How to create a style for material design for Lollipop and above devices. Also creating styles using the AppCompat libraries for earlier devices.
- [Narrator] The color selection in material design is part of the experience in creating a cohesive application. Color should be used in combination to create a nice look and feel for the users. Material design uses the standard method of creating styles and themes. Style in Android is an XML structure that has a list of properties that can be applied to a view to control its appearance. A theme in Android is a style that has been applied to an activity and can be used to impact the appearance of all views on that activity. Apps using material design usually create a style that will have a primary color, a secondary, and an accent color.
One site I've found very useful for material design color selection is at www.materialpalette.com. On this site, we can select a primary color such as indigo. As we can see from the palette, the secondary color will be a darker variant of the primary as seen on the left or a lighter variant as seen on the right of the primary. An accent color will also need to be selected to provide an offset of the primary and secondary color combination.
Here we will use teal. Notice how the floating action button changes to our accent color. The colors shown on this site are not the only ones that can be used with a material design application. Whatever colors are selected, they should appear to work together. When creating a style for use in material design, Google has created base styles for you. If you are only going to be using Android Lollipop and above, you can use @android:style/Theme.Material.Light. Since it starts with @android, we know this style is baked right into the Android operating system but only starting with Lollipop.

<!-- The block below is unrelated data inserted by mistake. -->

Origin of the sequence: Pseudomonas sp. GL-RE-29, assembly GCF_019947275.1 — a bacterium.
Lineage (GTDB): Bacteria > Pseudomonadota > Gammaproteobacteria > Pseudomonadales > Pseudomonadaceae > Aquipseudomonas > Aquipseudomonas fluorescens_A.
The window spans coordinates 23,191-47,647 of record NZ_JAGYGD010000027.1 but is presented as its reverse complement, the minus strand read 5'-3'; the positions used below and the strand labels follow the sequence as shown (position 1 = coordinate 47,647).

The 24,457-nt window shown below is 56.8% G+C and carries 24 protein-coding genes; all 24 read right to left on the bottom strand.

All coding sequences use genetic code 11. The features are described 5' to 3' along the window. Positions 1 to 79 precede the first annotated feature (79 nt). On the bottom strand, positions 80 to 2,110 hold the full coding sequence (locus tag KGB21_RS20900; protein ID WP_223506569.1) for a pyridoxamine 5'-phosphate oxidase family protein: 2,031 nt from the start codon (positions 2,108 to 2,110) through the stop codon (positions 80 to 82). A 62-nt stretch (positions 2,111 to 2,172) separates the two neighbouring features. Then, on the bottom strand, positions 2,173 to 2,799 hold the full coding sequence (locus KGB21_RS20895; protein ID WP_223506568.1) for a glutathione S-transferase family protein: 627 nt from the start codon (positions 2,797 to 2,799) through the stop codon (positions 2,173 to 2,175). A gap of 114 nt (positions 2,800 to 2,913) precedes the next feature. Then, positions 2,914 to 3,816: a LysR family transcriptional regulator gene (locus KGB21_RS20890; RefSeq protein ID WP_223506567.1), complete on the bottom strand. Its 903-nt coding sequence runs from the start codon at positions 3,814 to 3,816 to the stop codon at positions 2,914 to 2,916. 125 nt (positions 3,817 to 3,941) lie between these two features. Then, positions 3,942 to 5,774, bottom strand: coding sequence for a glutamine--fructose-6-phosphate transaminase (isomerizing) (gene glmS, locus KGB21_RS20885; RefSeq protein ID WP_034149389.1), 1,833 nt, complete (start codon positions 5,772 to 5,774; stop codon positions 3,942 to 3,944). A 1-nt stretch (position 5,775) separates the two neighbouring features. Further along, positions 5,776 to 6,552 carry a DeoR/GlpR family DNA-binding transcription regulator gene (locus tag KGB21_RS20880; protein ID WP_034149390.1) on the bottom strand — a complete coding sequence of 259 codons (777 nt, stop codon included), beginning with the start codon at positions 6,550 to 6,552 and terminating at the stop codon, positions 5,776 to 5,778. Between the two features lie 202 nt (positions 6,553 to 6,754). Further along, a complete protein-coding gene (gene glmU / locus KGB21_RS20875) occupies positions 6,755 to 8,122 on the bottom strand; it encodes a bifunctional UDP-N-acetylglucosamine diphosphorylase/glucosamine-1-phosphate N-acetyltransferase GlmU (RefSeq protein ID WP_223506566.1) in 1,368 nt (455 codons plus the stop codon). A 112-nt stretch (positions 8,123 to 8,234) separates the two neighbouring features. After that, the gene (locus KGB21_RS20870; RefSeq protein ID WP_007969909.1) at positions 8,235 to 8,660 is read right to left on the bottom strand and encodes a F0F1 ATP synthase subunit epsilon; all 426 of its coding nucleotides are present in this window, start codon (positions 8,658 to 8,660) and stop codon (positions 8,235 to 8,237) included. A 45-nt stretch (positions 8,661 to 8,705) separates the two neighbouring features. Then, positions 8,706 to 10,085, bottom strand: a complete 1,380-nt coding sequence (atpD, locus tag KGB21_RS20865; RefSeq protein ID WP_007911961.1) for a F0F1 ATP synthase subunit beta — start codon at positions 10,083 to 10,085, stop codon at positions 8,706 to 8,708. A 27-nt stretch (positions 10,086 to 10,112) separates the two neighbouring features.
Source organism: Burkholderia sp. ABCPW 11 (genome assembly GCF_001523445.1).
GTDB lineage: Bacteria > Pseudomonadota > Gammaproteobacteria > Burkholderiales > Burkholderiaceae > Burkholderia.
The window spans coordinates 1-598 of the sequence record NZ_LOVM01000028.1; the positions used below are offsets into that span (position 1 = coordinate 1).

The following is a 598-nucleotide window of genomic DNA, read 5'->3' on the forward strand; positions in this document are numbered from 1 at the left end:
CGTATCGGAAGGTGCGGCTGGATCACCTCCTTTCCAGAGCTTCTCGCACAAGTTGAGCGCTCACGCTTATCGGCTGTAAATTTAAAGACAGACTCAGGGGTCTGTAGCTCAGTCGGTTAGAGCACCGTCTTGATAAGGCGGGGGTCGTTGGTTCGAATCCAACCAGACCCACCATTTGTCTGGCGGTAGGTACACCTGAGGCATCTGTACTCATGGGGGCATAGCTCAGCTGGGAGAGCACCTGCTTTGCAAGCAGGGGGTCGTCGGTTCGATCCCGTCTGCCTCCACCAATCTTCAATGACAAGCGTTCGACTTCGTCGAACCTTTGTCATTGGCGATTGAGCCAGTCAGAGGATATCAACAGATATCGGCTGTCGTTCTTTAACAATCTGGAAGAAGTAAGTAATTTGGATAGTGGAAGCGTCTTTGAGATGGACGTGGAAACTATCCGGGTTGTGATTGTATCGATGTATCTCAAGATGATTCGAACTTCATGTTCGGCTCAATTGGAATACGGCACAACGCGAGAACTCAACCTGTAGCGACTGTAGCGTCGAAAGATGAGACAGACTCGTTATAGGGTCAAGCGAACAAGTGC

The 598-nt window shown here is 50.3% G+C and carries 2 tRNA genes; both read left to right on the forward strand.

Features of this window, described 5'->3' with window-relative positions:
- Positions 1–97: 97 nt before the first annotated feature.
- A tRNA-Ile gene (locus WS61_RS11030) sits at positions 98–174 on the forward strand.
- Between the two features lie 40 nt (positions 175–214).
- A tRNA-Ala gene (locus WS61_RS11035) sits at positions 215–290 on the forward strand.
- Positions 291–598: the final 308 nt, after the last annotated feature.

It will not be found on earlier devices. You might also notice that it ends with .Light. This is the light color version of the screen which expects a white or a light background with a black or dark text. If your style inherits from the Android style Theme.Material.Light, you use the style with a standard Android Activity. If, on the other hand, you are using the AppCompat library, you can use @style/Theme.AppCompat.Light. This style comes with the AppCompat library. It requires the use of a special Activity type called the AppCompatActivity.
It is important to understand that the AppCompatActivity will only work with AppCompat themes. The AppCompat libraries themselves have changed over time. Starting with version 23.2.0, they included a new style called Day/Night. The Day/Night style allows you to switch between the light and dark versions of the theme. This should generally be used in applications where seeing the screen in different conditions is useful. For example, a mapping app that uses the light versions of the theme during the day and dark version at night.
There are three settings, the first being Light which is a light version of the theme, Dark which manually sets the dark version of the theme, and Auto which switches based on the time of day. It is important to remember that themes are set when the Activity is loaded. This means if you change from Light to Dark mode, the Activity itself will need to be reloaded. Now let's take a look at implementing this in material design.
- Breaking down a material design layout
- Adding AppCompat
- Adding icons and floating action buttons
- Animating the appearance
- Creating a RecyclerView
- Creating a ViewHolder
- Modifying the adapter
- Adding CardView
- Adding transition animations
- Adding a Snackbar
- Working with CoordinatorLayout